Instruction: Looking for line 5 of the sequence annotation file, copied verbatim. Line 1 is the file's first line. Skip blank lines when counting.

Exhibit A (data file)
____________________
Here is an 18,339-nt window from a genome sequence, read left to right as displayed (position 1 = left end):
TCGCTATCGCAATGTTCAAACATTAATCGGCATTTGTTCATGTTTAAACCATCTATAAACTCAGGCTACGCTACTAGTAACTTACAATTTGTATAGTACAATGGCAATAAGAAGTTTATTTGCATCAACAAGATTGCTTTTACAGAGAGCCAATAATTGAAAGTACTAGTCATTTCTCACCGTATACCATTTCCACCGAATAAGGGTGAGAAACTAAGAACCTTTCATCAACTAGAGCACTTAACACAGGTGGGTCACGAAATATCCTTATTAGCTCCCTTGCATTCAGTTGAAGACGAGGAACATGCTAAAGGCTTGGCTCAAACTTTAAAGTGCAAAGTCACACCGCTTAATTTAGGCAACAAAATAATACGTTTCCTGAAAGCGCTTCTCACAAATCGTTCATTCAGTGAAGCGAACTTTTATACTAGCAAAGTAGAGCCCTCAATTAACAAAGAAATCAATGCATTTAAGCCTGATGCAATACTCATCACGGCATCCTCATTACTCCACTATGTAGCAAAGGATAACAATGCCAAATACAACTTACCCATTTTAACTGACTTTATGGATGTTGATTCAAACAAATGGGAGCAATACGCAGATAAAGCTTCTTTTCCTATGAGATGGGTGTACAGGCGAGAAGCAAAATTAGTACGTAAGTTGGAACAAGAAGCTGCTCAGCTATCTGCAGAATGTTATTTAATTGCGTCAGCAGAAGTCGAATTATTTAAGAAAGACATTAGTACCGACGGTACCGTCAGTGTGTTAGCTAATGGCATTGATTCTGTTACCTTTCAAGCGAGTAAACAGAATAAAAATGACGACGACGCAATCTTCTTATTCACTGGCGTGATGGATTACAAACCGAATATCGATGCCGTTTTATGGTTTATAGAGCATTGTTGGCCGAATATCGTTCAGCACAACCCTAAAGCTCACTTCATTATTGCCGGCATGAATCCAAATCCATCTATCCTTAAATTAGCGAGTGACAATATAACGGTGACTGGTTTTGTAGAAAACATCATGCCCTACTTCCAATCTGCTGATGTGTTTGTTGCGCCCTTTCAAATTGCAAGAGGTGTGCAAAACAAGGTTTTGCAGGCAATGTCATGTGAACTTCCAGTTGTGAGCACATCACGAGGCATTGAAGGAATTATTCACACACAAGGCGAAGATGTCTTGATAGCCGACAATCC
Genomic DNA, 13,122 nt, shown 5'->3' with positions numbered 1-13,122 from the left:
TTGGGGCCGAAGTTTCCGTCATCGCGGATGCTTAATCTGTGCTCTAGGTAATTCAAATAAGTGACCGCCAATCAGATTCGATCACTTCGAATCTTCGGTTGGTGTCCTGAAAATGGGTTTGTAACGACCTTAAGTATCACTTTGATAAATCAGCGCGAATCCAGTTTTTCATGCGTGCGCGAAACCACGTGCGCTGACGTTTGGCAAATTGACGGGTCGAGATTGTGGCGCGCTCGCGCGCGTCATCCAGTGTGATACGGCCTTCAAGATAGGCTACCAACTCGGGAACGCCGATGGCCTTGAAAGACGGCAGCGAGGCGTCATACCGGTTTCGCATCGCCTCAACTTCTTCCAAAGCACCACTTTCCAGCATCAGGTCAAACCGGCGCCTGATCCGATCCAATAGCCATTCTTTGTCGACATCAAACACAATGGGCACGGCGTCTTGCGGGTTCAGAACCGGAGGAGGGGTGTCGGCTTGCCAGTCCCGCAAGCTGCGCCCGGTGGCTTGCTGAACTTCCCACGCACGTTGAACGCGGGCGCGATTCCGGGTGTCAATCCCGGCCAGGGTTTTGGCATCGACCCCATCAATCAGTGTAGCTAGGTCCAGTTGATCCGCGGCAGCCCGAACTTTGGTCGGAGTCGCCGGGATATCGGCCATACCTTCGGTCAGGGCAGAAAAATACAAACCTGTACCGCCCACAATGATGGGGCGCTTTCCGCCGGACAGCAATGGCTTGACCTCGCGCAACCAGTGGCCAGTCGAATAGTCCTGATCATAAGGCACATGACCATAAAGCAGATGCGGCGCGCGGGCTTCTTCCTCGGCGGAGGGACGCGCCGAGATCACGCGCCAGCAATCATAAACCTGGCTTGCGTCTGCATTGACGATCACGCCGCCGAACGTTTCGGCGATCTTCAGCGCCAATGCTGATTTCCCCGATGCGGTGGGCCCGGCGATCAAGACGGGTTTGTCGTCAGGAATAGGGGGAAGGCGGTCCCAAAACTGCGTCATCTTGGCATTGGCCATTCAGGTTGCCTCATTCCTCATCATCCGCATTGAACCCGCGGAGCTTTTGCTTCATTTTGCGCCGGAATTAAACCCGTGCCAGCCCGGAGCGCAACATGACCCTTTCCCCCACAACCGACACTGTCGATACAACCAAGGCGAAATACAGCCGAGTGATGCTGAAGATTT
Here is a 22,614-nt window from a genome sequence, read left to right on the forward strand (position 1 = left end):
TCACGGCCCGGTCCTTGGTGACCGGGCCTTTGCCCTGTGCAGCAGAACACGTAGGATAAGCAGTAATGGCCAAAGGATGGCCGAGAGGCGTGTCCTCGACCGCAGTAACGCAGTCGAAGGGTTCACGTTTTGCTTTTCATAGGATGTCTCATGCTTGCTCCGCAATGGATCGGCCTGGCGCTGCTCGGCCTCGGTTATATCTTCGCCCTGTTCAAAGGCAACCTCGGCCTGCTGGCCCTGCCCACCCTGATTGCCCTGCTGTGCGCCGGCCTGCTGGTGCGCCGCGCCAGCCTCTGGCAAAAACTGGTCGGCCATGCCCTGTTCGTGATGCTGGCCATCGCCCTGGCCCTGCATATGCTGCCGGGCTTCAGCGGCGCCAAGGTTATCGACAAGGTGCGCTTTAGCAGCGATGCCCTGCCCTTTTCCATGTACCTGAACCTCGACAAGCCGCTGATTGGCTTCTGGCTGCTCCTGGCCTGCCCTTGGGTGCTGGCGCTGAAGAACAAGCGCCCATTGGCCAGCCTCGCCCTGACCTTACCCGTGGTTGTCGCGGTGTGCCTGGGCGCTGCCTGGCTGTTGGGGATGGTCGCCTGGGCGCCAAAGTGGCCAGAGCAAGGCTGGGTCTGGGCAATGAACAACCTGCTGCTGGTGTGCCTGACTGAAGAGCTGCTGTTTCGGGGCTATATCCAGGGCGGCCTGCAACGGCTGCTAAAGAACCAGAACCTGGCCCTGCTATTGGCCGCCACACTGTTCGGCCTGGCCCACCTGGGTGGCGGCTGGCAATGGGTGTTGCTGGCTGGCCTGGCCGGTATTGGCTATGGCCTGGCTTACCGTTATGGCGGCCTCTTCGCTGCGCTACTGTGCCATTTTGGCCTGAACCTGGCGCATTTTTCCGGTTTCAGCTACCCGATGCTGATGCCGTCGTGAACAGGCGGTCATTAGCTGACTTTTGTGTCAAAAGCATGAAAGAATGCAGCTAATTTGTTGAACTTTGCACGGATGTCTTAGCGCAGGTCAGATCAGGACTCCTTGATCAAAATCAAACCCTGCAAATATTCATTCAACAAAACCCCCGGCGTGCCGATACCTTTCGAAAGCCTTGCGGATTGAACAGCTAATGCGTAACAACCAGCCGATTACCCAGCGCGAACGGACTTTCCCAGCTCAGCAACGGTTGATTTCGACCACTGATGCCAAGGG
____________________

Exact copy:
Here is a 22,614-nt window from a genome sequence, read left to right on the forward strand (position 1 = left end):